“It is our responsibility to eliminate conflicting messaging before issuing an all-clear,” she wrote.

Ushering an evacuation

Homer Harbormaster Bryan Hawkins was part of the city’s emergency response team on Saturday, working with the city’s communications coordinator, the city manager and the fire chief at the Homer Volunteer Fire Department in setting up an Emergency Operations Center to monitor the ongoing emergency and put together a planned response.

The EOC did not need to take any direct action Saturday night, Hawkins said. Rather, they coordinated with the KPB Office of Emergency Management and state agencies to receive firsthand information and push updated communications to the city website and local radio stations, including KBBI and KGTL.

“Right away we could see it looking like we were not going to be in that position of full evacuation for very long,” Hawkins said Tuesday. “Initially they issued the evacuation warning and we followed that, but pretty quickly we were getting information that they were going to call off the evacuation. We waited for the all-clear from the borough, who got it from the state, and posted that.”

Hawkins noted that during the evacuation, people progressed in an orderly manner out of the lowlands to get above the inundation zone.

“The signage worked. We didn’t receive a lot of questions about ‘where can I go.’ People seem to be more familiar with that,” he said.

Heritage RV Park manager Sherry Mitchell said Tuesday that at least half of the campers in the fully booked Spit campground evacuated when the warnings were issued, despite information coming from HPD that an evacuation was not mandatory. Leaving the majority of their belongings behind, campers parked at the post office or drove to the top of Baycrest Hill for safety, according to Mitchell.

“Not everyone came back that night,” Mitchell said. “Some did, but otherwise they came back the next day to pick up their belongings.”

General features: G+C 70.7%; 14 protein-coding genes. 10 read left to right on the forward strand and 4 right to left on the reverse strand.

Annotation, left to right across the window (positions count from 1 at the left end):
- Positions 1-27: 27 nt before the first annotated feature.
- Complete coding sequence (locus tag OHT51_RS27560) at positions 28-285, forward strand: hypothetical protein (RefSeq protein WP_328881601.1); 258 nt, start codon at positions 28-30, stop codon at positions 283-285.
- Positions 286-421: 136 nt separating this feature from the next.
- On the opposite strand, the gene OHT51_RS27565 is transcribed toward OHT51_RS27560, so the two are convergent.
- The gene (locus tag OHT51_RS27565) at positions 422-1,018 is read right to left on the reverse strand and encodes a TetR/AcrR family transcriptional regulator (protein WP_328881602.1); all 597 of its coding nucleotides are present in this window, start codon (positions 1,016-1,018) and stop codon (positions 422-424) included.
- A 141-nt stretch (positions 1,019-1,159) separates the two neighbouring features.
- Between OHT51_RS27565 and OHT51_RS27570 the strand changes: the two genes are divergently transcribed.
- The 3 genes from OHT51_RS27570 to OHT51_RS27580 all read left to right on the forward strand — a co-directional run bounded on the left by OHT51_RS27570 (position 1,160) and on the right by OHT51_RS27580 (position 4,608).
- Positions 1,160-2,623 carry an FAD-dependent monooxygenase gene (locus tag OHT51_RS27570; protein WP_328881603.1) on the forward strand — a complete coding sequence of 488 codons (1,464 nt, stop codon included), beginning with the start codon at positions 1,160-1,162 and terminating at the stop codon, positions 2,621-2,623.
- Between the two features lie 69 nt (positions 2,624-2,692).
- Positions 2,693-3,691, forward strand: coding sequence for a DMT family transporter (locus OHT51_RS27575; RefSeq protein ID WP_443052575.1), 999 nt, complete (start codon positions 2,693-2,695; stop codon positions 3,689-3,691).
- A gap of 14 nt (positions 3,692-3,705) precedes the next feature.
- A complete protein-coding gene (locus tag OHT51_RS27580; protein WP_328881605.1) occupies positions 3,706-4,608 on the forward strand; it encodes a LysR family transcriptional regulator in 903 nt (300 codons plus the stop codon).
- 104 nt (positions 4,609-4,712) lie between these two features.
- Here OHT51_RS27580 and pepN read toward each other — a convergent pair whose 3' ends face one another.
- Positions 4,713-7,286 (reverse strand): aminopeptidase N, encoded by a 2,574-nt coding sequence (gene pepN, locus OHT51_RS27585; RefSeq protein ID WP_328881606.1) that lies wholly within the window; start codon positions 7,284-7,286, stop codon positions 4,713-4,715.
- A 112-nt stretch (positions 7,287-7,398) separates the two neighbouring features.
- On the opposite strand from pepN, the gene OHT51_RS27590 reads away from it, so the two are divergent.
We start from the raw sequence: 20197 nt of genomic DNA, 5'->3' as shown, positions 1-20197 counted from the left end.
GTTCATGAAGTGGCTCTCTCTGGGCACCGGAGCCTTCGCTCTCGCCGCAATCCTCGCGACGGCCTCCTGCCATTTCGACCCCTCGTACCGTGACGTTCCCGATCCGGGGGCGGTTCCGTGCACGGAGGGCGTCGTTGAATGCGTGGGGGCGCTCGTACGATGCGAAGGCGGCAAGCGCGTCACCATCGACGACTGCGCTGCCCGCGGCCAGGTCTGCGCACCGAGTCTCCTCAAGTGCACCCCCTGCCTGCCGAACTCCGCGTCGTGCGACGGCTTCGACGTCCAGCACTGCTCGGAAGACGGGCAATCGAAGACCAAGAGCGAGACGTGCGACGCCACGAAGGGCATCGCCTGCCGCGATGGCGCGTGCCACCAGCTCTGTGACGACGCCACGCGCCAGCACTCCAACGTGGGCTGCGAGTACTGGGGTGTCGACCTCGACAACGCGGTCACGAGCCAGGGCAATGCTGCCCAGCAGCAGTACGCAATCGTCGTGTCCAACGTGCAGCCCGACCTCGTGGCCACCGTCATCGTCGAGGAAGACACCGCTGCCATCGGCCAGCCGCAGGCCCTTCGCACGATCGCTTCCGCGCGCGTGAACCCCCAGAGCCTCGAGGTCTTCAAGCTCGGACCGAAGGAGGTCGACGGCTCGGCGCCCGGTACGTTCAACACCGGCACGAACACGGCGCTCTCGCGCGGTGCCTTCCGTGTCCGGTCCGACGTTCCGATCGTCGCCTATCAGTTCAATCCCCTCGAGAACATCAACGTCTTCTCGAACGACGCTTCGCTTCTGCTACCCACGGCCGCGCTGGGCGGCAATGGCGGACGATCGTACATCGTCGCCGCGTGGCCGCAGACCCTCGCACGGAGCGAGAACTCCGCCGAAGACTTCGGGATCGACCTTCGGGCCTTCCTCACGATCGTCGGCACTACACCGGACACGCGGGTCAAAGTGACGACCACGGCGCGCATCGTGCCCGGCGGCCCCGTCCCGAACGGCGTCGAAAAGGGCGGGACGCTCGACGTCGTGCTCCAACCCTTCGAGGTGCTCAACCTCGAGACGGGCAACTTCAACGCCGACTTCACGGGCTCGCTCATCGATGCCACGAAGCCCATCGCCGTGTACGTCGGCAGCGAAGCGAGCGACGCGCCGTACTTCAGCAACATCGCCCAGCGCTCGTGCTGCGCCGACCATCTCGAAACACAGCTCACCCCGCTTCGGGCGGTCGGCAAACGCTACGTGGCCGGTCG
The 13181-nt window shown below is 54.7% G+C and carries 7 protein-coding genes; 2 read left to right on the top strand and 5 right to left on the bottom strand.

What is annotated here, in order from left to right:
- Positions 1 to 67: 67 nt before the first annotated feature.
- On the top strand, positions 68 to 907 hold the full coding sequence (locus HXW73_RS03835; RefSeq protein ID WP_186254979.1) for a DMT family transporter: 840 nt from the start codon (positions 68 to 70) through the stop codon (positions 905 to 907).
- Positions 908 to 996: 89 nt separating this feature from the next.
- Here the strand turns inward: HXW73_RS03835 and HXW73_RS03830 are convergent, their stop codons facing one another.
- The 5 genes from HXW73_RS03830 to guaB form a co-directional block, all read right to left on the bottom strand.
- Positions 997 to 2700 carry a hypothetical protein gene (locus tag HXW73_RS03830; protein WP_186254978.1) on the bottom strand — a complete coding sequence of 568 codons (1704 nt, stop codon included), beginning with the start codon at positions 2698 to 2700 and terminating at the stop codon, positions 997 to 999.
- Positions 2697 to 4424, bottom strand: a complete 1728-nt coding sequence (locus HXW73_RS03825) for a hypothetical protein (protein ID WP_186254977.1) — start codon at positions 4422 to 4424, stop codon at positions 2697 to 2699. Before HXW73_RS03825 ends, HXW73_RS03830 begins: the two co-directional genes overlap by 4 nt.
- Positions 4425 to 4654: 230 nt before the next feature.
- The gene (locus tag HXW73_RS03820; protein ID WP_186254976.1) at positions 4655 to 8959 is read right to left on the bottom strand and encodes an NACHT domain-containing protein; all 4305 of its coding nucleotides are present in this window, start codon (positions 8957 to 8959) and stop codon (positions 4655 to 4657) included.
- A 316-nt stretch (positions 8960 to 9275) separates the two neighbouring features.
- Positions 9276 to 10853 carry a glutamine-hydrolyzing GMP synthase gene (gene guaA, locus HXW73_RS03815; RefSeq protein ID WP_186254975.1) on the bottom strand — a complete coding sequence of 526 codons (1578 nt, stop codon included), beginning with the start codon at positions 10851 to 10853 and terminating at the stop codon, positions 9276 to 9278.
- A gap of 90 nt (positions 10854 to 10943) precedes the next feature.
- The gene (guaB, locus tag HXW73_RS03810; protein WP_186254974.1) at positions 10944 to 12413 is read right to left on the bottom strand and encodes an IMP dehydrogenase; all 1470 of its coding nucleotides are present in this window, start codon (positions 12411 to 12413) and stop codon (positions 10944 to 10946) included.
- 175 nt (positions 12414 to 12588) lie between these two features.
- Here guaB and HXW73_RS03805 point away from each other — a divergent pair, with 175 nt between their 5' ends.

Mitchell was at home when the warning was issued, and in the 20 minutes it took for her to reach the RV park on the Spit, everyone had already left and there was hardly any traffic, she said.

“In the event of an actual tsunami, they actually had pretty good timing,” Mitchell said.

After the active warning was issued, HPD sent officers to the Spit to monitor traffic.

“There was a steady stream of cars coming off the Spit,” Robl said. “But the process went smoothly; we didn’t have any accidents despite the volume of traffic. People were orderly and making good decisions.”

Robl also noted that officers were present on the Spit to advise campers and residents that evacuation was not mandatory.

“Once we received official word that it was not a mandatory evacuation for [Homer], we spread the word as quickly as we could,” he said.

‘Dynamic’ information

Ahlberg said that in any emergency situation where the office may be charged with directing an evacuation, information is “dynamic.” They work to put out the latest and most accurate information from the most credible sources.

“We’ll always change,” Ahlberg said. The goal is to get the best information to the public — consistent, accurate information.